The families of four victims who were killed in the Jan. 26 helicopter crash that also led to the deaths of Kobe Bryant and his 13-year-old daughter have filed lawsuits against the California company that owned and operated the aircraft.
In two complaints filed to Los Angeles County Court on April 17 and obtained by PEOPLE, the families of victims John, Keri and Alyssa Altobelli, and Christina Mauser filed wrongful death lawsuits against Island Express Helicopters, which owned the Sikorsky S-76B helicopter flown by pilot Ara Zobayan on the morning of the accident in Calabasas, California.
In their suit, plaintiffs Alexis Altobelli — John and Keri’s surviving daughter — and John James Altobelli — John’s son and Keri’s stepson — claim that Island Express is responsible in “negligence or in some other actionable manner” for the crash, and therefore “legally and approximately caused the deaths” of their parents and sister.
The Mauser family’s suit — which lists Christina Mauser’s husband and their three children as plaintiffs — similarly claims Island Express was negligent leading up to the morning of the crash, which also killed Sarah Chester and her daughter, Payton Chester.
TMZ was the first the report the news.
Island Express did not immediately respond to PEOPLE’s request for comment.
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The complaints allege that Island Express “carelessly breached their own duty to own, lease, manage, maintain, control, entrust, charter and operate” the helicopter involved in the crash in a “reasonable manner.”
Because of the company’s “careless, negligent, and unlawful conduct,” the family’s surviving members have suffered a loss of financial support and other non-monetary damages, including a “loss of love, affection … companionship, solace and mental support.”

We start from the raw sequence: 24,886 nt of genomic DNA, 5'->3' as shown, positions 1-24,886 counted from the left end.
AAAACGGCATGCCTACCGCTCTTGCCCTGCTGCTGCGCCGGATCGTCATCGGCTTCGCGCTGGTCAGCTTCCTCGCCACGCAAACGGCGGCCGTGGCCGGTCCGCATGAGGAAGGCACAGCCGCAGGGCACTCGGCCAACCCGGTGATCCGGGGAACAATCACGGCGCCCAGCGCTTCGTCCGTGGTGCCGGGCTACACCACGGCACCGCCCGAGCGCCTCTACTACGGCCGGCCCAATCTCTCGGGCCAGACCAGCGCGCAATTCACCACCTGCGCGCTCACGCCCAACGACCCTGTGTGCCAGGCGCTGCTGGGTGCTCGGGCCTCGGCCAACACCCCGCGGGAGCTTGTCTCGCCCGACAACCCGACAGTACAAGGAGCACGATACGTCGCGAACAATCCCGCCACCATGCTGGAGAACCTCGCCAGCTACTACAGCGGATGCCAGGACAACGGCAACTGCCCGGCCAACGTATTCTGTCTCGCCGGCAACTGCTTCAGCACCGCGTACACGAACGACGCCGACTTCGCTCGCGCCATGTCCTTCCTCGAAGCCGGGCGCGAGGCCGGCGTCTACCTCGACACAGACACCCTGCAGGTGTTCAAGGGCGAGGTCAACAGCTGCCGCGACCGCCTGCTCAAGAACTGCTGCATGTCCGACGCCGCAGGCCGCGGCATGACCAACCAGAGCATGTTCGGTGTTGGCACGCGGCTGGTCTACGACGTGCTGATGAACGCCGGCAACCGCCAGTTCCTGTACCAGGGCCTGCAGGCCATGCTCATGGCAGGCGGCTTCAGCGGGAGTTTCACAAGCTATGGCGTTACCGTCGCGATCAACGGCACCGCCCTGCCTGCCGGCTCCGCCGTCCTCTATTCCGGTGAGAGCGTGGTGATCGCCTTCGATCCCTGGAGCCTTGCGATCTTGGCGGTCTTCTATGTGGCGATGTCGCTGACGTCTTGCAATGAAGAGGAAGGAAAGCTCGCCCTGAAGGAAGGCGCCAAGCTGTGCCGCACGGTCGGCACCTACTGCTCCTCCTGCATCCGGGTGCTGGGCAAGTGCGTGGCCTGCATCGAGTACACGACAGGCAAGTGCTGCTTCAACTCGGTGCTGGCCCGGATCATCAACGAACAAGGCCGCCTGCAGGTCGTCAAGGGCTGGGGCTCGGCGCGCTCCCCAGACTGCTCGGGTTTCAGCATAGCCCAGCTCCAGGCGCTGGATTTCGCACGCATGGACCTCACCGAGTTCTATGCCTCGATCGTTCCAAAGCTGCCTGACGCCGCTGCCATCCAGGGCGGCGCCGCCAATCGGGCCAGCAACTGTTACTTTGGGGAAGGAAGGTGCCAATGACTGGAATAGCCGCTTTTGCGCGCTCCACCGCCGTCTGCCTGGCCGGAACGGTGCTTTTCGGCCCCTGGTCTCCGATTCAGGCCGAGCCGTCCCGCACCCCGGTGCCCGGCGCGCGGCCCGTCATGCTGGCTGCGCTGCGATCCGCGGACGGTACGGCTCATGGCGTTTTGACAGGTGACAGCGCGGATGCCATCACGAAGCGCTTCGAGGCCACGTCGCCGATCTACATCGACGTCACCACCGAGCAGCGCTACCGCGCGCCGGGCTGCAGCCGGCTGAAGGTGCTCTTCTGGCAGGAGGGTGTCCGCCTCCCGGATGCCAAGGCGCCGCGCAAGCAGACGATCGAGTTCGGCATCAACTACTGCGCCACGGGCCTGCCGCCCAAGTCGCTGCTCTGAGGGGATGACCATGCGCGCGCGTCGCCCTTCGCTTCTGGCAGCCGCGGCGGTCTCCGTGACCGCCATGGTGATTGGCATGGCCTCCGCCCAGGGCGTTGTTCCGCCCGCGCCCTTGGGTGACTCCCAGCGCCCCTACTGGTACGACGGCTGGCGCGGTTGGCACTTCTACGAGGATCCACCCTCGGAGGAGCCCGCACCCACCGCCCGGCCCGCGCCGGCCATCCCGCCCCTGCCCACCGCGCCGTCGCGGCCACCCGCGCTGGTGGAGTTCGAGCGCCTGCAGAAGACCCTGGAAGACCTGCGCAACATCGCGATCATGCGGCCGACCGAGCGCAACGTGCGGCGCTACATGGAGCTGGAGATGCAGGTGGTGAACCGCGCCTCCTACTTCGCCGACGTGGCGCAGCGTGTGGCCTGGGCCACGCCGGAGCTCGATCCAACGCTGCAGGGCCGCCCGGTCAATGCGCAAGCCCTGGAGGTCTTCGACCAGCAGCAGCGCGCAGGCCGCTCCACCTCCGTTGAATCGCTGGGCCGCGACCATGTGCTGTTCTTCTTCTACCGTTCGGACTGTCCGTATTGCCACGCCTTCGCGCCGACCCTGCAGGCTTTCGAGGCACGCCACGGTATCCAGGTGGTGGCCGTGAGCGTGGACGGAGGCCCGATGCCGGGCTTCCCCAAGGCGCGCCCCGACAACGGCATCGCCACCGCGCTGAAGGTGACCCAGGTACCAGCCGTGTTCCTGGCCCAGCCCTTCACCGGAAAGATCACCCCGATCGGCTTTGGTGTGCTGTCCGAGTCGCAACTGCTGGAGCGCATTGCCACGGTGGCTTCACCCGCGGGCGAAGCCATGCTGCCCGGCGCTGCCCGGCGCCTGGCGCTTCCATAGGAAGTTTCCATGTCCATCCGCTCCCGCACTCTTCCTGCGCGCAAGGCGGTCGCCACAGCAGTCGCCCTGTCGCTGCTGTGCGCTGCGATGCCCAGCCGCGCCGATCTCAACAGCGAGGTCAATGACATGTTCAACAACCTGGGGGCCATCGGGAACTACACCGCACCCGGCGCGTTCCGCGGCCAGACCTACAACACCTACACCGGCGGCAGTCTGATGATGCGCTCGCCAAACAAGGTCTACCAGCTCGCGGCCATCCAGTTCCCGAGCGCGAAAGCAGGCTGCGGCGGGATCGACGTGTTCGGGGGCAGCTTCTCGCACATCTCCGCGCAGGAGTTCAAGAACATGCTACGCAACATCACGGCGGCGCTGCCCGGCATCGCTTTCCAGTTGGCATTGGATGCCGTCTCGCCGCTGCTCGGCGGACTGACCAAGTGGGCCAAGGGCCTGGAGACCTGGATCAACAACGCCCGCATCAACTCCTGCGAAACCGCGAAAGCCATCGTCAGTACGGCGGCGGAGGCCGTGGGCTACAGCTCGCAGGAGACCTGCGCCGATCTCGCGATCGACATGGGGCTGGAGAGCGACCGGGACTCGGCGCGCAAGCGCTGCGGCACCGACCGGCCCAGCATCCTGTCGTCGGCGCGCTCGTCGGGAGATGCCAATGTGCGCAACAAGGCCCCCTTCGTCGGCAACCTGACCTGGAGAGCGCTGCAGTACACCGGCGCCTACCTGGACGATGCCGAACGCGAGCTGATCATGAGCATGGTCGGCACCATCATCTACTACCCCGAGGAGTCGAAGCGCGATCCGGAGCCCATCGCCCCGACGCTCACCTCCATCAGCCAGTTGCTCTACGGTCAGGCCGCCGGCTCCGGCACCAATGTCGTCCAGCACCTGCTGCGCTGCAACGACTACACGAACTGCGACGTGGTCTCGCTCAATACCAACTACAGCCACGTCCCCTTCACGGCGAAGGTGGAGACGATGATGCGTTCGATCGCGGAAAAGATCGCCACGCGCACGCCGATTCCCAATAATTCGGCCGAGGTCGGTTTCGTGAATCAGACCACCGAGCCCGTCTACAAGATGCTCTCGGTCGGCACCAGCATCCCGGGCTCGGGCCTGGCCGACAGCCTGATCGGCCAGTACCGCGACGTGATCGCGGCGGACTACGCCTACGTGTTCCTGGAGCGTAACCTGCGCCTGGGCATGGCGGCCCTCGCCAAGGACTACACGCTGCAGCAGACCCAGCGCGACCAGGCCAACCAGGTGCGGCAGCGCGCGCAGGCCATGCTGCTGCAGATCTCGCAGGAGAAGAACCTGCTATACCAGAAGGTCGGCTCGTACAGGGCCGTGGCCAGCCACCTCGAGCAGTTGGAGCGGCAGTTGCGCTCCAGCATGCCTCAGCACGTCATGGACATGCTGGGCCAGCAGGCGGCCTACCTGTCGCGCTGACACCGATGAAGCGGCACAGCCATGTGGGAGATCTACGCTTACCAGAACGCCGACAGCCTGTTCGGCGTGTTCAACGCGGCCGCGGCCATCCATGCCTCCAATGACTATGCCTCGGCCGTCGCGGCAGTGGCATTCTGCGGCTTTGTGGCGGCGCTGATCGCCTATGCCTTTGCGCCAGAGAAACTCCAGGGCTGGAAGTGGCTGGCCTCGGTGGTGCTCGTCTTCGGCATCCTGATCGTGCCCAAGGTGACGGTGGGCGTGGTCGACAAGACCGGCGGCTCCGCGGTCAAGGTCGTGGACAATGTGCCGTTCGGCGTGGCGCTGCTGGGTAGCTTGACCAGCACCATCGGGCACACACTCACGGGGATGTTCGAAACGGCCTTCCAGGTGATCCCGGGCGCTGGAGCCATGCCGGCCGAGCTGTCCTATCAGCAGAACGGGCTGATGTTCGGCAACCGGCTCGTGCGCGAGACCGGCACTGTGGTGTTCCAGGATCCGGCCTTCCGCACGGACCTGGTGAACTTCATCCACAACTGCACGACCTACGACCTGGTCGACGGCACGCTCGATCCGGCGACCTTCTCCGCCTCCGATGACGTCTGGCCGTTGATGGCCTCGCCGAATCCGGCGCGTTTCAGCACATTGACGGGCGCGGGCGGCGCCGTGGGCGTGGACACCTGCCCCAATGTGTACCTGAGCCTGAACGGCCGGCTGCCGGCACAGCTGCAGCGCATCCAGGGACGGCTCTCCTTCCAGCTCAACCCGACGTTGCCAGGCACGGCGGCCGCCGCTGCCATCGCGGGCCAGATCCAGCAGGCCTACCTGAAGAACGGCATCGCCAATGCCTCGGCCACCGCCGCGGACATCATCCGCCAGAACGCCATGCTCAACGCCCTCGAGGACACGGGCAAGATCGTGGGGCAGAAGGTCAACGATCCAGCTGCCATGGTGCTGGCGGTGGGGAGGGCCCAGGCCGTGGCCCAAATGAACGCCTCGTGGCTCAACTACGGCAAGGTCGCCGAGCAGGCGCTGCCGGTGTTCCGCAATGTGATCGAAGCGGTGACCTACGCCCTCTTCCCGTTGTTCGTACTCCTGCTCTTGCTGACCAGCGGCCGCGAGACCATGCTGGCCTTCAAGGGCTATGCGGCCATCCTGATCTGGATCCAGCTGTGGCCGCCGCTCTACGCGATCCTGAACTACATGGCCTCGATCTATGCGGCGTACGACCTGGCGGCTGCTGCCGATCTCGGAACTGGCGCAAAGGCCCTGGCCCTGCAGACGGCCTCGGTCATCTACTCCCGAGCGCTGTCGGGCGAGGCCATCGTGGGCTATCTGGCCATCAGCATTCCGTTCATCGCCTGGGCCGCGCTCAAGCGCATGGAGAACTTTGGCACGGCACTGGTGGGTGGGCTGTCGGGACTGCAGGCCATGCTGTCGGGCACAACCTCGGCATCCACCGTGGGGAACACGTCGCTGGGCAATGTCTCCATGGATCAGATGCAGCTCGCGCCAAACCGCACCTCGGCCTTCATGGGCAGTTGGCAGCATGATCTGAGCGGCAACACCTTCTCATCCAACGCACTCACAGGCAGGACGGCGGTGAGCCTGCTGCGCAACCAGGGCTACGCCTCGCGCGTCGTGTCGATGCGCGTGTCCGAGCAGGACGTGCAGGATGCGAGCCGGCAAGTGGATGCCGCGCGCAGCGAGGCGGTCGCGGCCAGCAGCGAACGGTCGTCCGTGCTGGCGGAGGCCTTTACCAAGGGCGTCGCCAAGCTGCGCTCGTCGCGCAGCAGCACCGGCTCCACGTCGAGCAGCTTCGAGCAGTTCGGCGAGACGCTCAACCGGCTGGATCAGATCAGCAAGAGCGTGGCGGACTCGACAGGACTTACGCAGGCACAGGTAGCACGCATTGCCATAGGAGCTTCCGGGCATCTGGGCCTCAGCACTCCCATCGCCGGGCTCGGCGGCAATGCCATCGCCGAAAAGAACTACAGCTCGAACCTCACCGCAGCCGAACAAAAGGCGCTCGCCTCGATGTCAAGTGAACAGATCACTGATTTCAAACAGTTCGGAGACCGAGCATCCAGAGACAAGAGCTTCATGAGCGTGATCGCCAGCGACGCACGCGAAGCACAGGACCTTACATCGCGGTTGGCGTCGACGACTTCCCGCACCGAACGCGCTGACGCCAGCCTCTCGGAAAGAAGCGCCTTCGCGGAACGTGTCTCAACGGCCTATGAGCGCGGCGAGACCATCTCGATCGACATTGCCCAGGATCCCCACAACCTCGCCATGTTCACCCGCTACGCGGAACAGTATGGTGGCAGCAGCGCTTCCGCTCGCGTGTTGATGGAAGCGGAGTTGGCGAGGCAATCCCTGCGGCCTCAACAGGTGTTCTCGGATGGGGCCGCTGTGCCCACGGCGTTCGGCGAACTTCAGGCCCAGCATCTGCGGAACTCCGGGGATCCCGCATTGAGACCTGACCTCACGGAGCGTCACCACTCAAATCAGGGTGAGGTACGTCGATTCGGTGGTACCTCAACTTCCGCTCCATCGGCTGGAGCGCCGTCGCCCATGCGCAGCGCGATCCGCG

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The complaints come nearly two months after Vanessa Bryant filed a separate wrongful death lawsuit against Island Express. In the suit, Bryant alleged that Zobayan — who was also killed in the crash — “failed to properly monitor and assess the weather prior to takeoff.”
It also alleges the pilot “failed to abort the flight when he knew of the cloudy conditions” and “failed to properly and safely operate the helicopter resulting in a crash.”
Alleging that Island Express “knew or should have known” that they were prohibited from operating the helicopter under Instrument Flight Rules, the complaint also claims that the company “failed to have in place an adequate safety policy for cancellation of flights into unsafe weather conditions.”
Zobayan was previously disciplined in 2015 for violating the visual flight rule minimums, the lawsuit stated.
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In a previous update from the National Transportation Safety Board, investigators found no evidence that Zobayan’s helicopter experienced engine failure before it crashed.
Island Express Helicopters, the company that owned the helicopter, temporarily suspended its operations in the wake of the tragic incident. Zobayan had worked for the company for 10 years, the update stated.
The NTSB said Zobayan had 8,200 hours of flight experience and logged about 1,250 hours in the S76 helicopter.
If you would like to help the families of the victims of the crash, consider donating to the Mamba on Three Fund. Contributions to the Mamba Sports Foundation will help support youth sports.